At age 28, Bill was appointed to be the first federal prosecutor to serve the Central Texas area. For the next 14 years, Bill would serve as a supervisory Assistant United States Attorney for the United States Department of Justice.
Texas serial killer, Kenneth McDuff, had been improperly released from Texas prison. McDuff began to kill again. Bill and the McNamara brothers – two United States Marshalls from Waco, Texas lead a six-week manhunt for McDuff. With the help of John Walsh of “America’s Most Wanted,” McDuff was captured in Kansas City, Missouri. Several murders were solved and a number of bodies were found during the manhunt. The efforts of Johnston and the McNamara’s are chronicled in the book Bad Boy from Rosebud. During the search for McDuff, it was determined that the chairman of the Texas Parole Board had released McDuff without good cause. An investigation ensued, and Bill Johnston ultimately prosecuted Dr. James Granbury, the now-former chairman of the Texas Board of Pardons and Paroles.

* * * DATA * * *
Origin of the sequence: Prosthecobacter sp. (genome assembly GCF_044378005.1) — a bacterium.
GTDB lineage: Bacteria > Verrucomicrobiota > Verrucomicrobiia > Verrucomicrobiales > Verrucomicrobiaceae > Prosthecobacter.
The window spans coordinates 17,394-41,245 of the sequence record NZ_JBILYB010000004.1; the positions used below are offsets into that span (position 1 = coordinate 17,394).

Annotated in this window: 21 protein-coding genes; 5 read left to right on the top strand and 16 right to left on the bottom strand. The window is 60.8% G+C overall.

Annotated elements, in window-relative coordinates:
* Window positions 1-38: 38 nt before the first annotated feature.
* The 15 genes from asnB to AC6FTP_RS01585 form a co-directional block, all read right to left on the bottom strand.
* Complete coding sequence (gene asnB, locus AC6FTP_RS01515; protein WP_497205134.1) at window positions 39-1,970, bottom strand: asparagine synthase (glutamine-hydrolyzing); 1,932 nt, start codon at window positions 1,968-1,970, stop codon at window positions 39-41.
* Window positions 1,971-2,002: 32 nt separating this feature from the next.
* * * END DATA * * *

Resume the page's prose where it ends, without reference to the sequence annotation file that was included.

Also during the McDuff manhunt, it was revealed that no agency was responsible for locating Texas fugitive parolees. Bill Johnston had an idea. He proposed to Texas Governor, Ann Richards, that a group of experienced lawmen be formed to track down and arrest Texas’ most dangerous fugitives. Ann Richards loved the idea. She quickly formed what became known as “The Governor’s Fugitive Squad.” The group, in modified form, still exists today and has been responsible for arresting thousands of Texas fugitives.
The McDuff story has been depicted on a number of national television broadcasts including the Discovery channel, Dateline NBC and the ABC show 20-20. The McDuff story has also been the subject of two Texas Monthly articles.